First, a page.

Feb 22, 2002
By Todd Zwillich
WASHINGTON, Reuters Health
Consumers and their doctors need the government's help in gaining access to unbiased information and better research about alternative medicines and treatments, members of a presidential advisory commission said Friday.
The commission is drafting recommendations and a report that will be finalized and sent to Congress and the White House in early March. Members said they are preparing to call for a broad package of policy changes at both the federal and state levels designed to improve the quality of alternative medicine, which is used by millions of Americans.
Draft recommendations nearing final approval call on the federal government to provide more money for controlled studies designed to tell if--and in which patients--alternative therapies work. Experts want Congress to boost funds for the National Center for Alternative and Complementary Medicine at the National Institutes of Health.
The center, which is set to spend $105 million this year, funds research on many areas falling under the vast umbrella of alternative and complementary medicine, including acupuncture, stress reduction, lifestyle management and herbal medicine. A 1998 study in The Journal of the American Medical Association suggested that 42% of Americans use alternative treatments regularly in their healthcare.
"All of these approaches should be researched and should be studied to determine if they are safe and effective," said Dr. James S. Gordon, who chairs the White House Commission on Complementary and Alternative Medicine Policy.
The commission was established in March 2000 by then-President Bill Clinton.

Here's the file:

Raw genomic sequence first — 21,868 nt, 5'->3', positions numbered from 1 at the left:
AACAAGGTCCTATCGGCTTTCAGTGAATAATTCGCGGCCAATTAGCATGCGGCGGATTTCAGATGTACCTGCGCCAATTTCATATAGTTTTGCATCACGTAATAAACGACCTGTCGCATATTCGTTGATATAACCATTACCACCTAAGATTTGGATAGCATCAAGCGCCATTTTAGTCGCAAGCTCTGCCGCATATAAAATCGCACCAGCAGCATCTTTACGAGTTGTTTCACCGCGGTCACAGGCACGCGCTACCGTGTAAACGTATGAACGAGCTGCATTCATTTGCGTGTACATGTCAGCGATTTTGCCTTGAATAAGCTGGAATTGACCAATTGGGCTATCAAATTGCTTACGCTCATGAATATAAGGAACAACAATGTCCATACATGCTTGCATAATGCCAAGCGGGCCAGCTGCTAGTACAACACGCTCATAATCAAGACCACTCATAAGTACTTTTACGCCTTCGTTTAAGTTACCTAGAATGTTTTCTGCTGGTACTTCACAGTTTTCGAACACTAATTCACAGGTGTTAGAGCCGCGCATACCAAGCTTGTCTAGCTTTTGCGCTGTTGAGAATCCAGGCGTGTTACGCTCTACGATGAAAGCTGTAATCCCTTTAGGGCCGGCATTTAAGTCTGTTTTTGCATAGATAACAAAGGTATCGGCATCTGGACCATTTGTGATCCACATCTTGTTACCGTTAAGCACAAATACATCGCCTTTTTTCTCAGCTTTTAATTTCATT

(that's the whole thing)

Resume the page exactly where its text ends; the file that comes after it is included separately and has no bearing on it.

Gordon said that research into the safety and efficacy of alternative therapies should be "of neither a higher bar nor a lower bar" than research backing up traditional drugs and treatments. Critics of alternative medicine have long decried federal rules that allow companies to sell vitamins, supplements and herbal remedies with no proof that they benefit health.
Detractors have also criticized government authorities like the Food and Drug Administration (FDA) for not doing more to keep track of adverse events associated with some supplements on the market. The commission is also set to recommend that the FDA strengthen its adverse events reporting regimen and that supplement companies voluntarily do more to report possible side effects and to make sure that ingredients advertised "on the label is what's actually in the bottle," Gordon said.
Commissioners said they want to build confidence in alternative medicine by asking state medical boards to consider rules requiring practitioners to post their credentials and education history in their clinics. Draft recommendations also call on medical schools to offer courses in alternative medicine designed to familiarize physicians with the growing field.
"If their doctor isn't familiar with it at all, chances are that the patients won't talk to them about it," said Dr. Dean Ornish, director of the Preventive Medicine Research Institute in San Francisco and a member of the commission.
Members also said that their recommendations would stress the need for a comprehensive database of information on alternative medicine that is easily accessible to consumers and their physicians. Gordon said that consumers spend billions of dollars on alternative therapies each year with little fact-based knowledge of which ones are effective.
"People just don't have access to authoritative information from an unbiased source," he said. "A lot of the information that's being purveyed is being purveyed by people who have something to gain, who have products to sell."
The commission's recommendations will go to Bush administration health officials, who have begun stressing disease prevention and healthy lifestyles as a strategy for sparing the nation from rising healthcare costs. At the same time, the administration has shifted much of its focus to girding the nation against bioterrorism.
Some observers questioned whether a Republican administration with terrorism-era priorities would be willing to embrace the recommendations of a panel commissioned by former President Bill Clinton, a Democrat.
"I think the question of which administration
started this commission will have an impact on how the report is used,"
said David C. Matteson, the public affairs director at Bastyr University,
a natural health and alternative medicine school in Kenmore, Washington.
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